Stephanie Alexander talks food in schools

Sue Kedgley has been putting her journalism skills to work and talking to Australian chef Stephanie Alexander about the Kitchen Gardens in Schools she initiated.

Kitchen Gardens in Schools is described as such:

In the Kitchen Garden Program children across Years 3 to 6 spend a minimum of 40 minutes a week in an extensive vegetable garden which they have helped design, build and maintain on the school grounds according to organic gardening principles. They also spend one and a half hours each week in a kitchen classroom preparing and sharing a wonderful variety of meals created from their produce. The project employs two part-time specialist staff; a gardener and a cook, to run these sessions. The Program works best when the two specialist areas – the kitchen and the garden – work in partnership with each other, so that these elements form a harmonious cycle.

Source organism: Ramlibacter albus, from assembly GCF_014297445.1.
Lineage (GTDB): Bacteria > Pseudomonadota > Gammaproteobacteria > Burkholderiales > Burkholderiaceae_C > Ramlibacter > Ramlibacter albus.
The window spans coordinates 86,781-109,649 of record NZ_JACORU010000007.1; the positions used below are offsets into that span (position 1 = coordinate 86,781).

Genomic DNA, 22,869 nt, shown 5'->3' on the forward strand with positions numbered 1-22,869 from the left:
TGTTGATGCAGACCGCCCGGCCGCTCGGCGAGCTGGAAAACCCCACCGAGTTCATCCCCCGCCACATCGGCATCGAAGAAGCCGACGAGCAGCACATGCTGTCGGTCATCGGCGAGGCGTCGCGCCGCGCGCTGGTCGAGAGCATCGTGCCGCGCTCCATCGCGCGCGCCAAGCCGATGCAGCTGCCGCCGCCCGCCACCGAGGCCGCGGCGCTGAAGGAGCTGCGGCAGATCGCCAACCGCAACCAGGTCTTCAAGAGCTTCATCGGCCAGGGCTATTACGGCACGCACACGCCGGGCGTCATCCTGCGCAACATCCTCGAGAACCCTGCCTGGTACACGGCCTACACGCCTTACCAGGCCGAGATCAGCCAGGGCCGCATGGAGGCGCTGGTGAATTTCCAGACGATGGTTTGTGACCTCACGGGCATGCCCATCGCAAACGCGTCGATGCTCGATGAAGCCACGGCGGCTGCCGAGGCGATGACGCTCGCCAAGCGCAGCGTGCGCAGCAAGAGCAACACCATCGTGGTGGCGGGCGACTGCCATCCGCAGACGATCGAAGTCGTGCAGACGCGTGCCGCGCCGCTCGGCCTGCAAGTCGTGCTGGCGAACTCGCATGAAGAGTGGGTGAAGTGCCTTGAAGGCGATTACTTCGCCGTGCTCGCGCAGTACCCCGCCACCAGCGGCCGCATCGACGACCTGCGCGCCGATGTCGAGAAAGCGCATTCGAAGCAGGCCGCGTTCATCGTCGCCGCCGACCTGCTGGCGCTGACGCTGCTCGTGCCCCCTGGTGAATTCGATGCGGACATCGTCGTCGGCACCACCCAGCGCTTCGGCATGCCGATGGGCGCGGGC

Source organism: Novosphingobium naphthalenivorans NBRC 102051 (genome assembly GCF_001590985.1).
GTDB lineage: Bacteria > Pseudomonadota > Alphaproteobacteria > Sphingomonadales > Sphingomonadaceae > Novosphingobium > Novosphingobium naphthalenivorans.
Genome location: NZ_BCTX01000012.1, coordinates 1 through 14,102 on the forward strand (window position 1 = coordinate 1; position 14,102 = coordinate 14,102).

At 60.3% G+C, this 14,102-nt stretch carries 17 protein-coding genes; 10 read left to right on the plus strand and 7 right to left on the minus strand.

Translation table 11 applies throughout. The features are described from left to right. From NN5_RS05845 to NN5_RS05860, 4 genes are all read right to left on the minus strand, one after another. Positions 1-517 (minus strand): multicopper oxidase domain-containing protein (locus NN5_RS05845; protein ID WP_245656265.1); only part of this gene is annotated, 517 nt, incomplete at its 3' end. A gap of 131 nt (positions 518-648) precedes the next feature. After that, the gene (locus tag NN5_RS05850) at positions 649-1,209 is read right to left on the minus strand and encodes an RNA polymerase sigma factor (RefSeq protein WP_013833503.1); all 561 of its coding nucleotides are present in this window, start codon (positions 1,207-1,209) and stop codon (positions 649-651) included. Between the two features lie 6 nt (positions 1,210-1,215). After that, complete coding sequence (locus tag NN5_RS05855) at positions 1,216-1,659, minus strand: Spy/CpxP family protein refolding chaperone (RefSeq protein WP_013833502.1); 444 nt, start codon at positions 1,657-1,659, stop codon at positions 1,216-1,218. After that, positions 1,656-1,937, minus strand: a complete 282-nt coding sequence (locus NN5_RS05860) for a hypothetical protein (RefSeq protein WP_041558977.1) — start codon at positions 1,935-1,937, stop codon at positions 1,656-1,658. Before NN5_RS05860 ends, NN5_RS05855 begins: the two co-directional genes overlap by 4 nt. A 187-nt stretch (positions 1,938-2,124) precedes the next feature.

There are two unique factors about the Kitchen Garden Program. The first is the intrinsic link between the garden, the kitchen and the table. The emphasis is on learning about food and about eating it. No part of the Program can exist without the other. The second is the project is embedded in the curriculum. It is a compulsory part of the school’s program for four years of a child’s life.

2 thoughts on “Stephanie Alexander talks food in schools

  1. When I went to primary and intermediate school we always had a kitchen garden and it was such a thrill to take the vegies home to Mum and Dad.
    Why did we ever give up on this?
    It is also good exercise.

  2. “how do schools pay for there kitchens?”, lol, but then again im not one to talk when it comes to the correct use of words.

    Kitchens and growing facilities are a great idea, and have much more potential to help children from lower income families than anything like WFF or other benifits, which after all should be the main point of benifits; to bridge short gaps between employment, to assist in labour flexibility and to ensure that children receive equality of opportunity reguardless of how useless their parents are :P

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